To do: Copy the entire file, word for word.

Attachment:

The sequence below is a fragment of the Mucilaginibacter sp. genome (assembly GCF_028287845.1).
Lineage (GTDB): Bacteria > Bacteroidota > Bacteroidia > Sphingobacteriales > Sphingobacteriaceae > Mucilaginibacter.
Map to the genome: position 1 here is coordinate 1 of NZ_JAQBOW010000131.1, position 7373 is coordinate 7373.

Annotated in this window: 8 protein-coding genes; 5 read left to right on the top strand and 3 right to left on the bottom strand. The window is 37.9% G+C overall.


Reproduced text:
The sequence below is a fragment of the Mucilaginibacter sp. genome (assembly GCF_028287845.1).
Lineage (GTDB): Bacteria > Bacteroidota > Bacteroidia > Sphingobacteriales > Sphingobacteriaceae > Mucilaginibacter.
Map to the genome: position 1 here is coordinate 1 of NZ_JAQBOW010000131.1, position 7373 is coordinate 7373.

Annotated in this window: 8 protein-coding genes; 5 read left to right on the top strand and 3 right to left on the bottom strand. The window is 37.9% G+C overall.